You can find a larger version of the image on my Flickr photostream.
Post Date: 6/9/2015 10:07:48 AM CT   Posted By: Sean
 Monday, June 8, 2015
Spring Photography Tips: Baby Animals
Spring is when most baby animals make their entry into the world and who doesn't love a baby animal photo? Baby animals are the definition of cute.
 
Create your spring baby animal photography plan now (regardless of the season you happen to be reading this tip in). Determine what your baby animal subject(s) is(are) going to be, determine where they are located and plan on being at the right location to photograph them when they are introduced to the world.
 
This year, my animal of choice was the white-tailed deer. Newborn whitetail fawns are about the cutest animal on the face of this planet. They are also full of energy and very playful, making them very fun to watch.
 
My selected location for white-tailed deer fawn photography was Big Meadows in Shenandoah National Park. Whitetail fawns are born in late May and Early June, and I made it a priority to be there in that time-frame.
 
Watching the weather forecast about a week out, I booked a lodge room for one night. I know, that date was too far away for anyone to accurately predict the weather, but I needed a bit of planning time. The weather forecast was for "cloudy" and that meant I would have decent light all day long and wouldn't need to concern myself with harsh shadows even in the woods.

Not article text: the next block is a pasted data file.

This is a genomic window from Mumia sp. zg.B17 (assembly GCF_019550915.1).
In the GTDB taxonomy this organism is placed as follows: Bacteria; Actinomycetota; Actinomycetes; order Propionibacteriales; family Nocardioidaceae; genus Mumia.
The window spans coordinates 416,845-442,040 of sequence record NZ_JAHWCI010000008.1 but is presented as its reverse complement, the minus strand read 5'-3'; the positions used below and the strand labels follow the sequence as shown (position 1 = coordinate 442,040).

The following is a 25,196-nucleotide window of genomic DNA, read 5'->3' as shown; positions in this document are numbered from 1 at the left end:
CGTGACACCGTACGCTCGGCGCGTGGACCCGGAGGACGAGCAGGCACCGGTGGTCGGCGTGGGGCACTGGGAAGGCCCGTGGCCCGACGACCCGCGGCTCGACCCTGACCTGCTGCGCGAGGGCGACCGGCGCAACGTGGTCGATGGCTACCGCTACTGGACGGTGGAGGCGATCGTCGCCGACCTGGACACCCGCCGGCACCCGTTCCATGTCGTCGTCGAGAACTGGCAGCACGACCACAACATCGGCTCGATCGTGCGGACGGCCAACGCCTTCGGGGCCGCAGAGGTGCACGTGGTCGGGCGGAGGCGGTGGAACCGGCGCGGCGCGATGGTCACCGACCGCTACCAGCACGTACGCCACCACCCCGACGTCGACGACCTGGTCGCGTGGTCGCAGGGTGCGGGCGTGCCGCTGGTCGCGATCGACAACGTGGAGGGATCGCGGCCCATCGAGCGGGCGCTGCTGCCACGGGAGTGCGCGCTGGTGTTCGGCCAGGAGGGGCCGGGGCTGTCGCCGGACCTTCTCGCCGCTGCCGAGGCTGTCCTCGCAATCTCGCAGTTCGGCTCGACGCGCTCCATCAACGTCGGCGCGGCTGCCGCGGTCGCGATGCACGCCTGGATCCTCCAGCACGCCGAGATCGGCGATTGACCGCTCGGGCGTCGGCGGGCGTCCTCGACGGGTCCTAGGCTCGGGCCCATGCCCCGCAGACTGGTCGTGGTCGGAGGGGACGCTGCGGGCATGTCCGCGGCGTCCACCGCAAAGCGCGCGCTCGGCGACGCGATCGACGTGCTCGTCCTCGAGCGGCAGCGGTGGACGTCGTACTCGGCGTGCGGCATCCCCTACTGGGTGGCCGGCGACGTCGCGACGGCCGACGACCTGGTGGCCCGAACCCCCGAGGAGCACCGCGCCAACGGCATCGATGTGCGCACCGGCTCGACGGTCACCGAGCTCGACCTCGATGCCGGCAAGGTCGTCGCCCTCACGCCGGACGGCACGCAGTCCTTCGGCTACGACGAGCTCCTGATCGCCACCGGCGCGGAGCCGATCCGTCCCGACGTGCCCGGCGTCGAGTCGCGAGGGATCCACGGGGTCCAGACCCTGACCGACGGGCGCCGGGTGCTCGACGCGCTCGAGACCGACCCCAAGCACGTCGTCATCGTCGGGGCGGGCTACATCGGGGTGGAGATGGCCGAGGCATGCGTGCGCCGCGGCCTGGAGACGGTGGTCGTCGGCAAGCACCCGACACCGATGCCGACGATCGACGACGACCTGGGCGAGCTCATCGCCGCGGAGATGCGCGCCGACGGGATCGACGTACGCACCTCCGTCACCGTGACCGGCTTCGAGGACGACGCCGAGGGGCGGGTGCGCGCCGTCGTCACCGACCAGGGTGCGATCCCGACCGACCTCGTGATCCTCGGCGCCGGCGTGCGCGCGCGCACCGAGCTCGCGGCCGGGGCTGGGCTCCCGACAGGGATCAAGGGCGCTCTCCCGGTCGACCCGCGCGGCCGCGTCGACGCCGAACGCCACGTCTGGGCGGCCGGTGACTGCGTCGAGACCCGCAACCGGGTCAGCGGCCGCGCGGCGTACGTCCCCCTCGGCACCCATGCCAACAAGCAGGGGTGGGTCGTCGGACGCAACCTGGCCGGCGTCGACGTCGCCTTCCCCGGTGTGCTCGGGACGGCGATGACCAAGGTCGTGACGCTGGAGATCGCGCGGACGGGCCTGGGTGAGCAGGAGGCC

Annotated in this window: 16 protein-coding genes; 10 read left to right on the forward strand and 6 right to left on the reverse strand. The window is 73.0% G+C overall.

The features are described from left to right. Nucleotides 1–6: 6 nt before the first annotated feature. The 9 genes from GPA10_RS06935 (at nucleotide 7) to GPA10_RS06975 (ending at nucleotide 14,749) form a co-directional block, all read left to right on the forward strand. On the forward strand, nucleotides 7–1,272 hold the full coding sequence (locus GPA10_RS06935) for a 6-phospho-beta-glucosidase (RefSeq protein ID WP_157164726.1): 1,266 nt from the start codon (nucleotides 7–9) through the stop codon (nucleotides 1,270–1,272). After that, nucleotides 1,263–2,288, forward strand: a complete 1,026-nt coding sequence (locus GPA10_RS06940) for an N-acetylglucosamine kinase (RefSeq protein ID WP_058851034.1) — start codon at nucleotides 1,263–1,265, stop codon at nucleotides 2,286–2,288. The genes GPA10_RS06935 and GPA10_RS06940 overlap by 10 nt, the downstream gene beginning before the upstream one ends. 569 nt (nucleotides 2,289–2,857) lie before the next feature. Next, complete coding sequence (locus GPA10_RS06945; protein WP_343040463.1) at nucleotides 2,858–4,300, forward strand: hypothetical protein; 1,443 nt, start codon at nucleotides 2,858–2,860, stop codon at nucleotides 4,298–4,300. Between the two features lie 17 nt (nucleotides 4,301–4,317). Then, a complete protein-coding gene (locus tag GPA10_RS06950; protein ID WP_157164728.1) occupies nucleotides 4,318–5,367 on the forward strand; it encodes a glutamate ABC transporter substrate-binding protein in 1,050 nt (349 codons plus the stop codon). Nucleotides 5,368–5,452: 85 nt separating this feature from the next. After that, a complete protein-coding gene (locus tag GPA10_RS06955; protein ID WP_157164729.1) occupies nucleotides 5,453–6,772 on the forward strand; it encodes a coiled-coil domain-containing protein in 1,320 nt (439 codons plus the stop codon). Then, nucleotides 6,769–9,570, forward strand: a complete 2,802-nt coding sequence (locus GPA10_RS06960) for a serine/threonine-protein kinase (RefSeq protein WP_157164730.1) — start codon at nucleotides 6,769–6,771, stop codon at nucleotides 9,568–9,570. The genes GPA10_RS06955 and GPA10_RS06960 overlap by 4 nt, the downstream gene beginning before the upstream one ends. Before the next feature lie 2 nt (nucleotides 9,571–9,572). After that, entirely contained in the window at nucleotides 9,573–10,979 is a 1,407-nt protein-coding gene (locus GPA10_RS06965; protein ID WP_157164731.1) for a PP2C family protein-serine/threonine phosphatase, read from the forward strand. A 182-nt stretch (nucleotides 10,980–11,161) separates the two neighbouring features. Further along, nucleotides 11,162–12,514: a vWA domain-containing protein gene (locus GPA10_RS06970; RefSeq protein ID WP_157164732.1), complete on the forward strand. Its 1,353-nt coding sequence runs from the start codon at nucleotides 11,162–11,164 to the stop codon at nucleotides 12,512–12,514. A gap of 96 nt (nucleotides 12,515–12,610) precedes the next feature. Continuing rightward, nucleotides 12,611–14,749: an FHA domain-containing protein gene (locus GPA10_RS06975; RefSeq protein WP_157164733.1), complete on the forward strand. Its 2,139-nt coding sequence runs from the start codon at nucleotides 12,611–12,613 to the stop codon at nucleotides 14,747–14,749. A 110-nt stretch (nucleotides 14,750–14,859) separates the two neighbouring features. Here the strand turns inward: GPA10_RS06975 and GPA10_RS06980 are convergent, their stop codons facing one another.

A couple of days later, the forecast changed to sunny and another day later the National Weather Service began calling for about 80% chance of rain for both of the days I would be there. I prepared for rain (rain gear for both me and the camera equipment along with a large umbrella). What I didn't plan for was heavy fog the entire two days and I really didn't expect it to rain most of the time I was there, but that was reality.
 
While I sighted many deer, those with fawns were not interested in being in view of photographers (even when approached in a vehicle). The fog drastically reduced contrast and cut realistic photo distances down to 30' (10m) at times, so approaching was necessary. After a long day, what I really felt like doing was hitting bed early the first night, but I continued the effort. That perseverance was rewarded when watching a doe in front of some bright ferns at the edge of the woods.
 
The ferns made an interesting background and as I was photographing her, she was bleating. Deer bleat to communicate, so I knew that there was another deer or a fawn nearby. With no warning, the cutest little fawn came bouncing out of the woods and began nursing.
 
The adorable fawn drank with fervor and I shot similarly, capturing nearly 200 images in the about-8 minute long encounter. While the fawn drank, the mother cleaned it and when the fawn finished drinking, it peered out from under the mother, providing additional poses including this one (I also like this image cropped tighter, emphasizing the fawn and removing the bright ferns). Then both went back into the woods and darkness came over the scene soon after.
 
While my trip overall was not one of my more productive efforts, but 8 minutes with one of the world's cutest animals produced a series of images that made the effort worthwhile.
 
On this trip with ultimate image quality being my goal, the Canon EF 100-400mm f/4.5-5.6L IS II and Canon EF 200-400mm f/4L IS (used for this image) were my wildlife lenses of choice with a Canon EOS 5D Mark III mounted behind them. When hiking longer distances, I carried the 100-400 L II and also used it from the car at times when the light was strong enough. The 200-400 L was my choice when the light waned and often used it on a monopod when not moving too far from the car. Both lenses and the camera performed amazingly.